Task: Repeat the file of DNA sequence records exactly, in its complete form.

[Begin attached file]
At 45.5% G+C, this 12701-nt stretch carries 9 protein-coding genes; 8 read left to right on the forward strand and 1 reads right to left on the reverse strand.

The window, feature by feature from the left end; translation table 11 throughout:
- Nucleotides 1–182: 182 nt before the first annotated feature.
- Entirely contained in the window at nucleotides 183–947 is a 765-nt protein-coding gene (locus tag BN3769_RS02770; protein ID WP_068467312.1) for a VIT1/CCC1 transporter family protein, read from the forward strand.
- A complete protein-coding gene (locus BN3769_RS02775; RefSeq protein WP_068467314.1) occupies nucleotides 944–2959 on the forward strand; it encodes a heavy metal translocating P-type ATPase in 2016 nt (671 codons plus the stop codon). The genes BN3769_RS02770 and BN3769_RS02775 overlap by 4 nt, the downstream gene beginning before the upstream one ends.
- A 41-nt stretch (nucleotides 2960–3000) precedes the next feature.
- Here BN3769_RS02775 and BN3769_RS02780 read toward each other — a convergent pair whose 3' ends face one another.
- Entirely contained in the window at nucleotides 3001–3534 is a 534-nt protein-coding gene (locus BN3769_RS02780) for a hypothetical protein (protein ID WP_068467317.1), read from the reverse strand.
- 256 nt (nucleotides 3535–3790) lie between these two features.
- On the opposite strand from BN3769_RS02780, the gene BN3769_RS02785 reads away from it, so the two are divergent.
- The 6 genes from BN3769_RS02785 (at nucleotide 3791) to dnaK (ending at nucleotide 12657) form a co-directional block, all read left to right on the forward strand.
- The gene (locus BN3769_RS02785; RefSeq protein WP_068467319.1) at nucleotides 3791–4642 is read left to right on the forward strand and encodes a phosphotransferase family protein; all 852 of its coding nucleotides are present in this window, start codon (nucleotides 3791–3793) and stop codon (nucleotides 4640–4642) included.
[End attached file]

At 45.5% G+C, this 12701-nt stretch carries 9 protein-coding genes; 8 read left to right on the forward strand and 1 reads right to left on the reverse strand.

The window, feature by feature from the left end; translation table 11 throughout:
- Nucleotides 1–182: 182 nt before the first annotated feature.
- Entirely contained in the window at nucleotides 183–947 is a 765-nt protein-coding gene (locus tag BN3769_RS02770; protein ID WP_068467312.1) for a VIT1/CCC1 transporter family protein, read from the forward strand.
- A complete protein-coding gene (locus BN3769_RS02775; RefSeq protein WP_068467314.1) occupies nucleotides 944–2959 on the forward strand; it encodes a heavy metal translocating P-type ATPase in 2016 nt (671 codons plus the stop codon). The genes BN3769_RS02770 and BN3769_RS02775 overlap by 4 nt, the downstream gene beginning before the upstream one ends.
- A 41-nt stretch (nucleotides 2960–3000) precedes the next feature.
- Here BN3769_RS02775 and BN3769_RS02780 read toward each other — a convergent pair whose 3' ends face one another.
- Entirely contained in the window at nucleotides 3001–3534 is a 534-nt protein-coding gene (locus BN3769_RS02780) for a hypothetical protein (protein ID WP_068467317.1), read from the reverse strand.
- 256 nt (nucleotides 3535–3790) lie between these two features.
- On the opposite strand from BN3769_RS02780, the gene BN3769_RS02785 reads away from it, so the two are divergent.
- The 6 genes from BN3769_RS02785 (at nucleotide 3791) to dnaK (ending at nucleotide 12657) form a co-directional block, all read left to right on the forward strand.
- The gene (locus BN3769_RS02785; RefSeq protein WP_068467319.1) at nucleotides 3791–4642 is read left to right on the forward strand and encodes a phosphotransferase family protein; all 852 of its coding nucleotides are present in this window, start codon (nucleotides 3791–3793) and stop codon (nucleotides 4640–4642) included.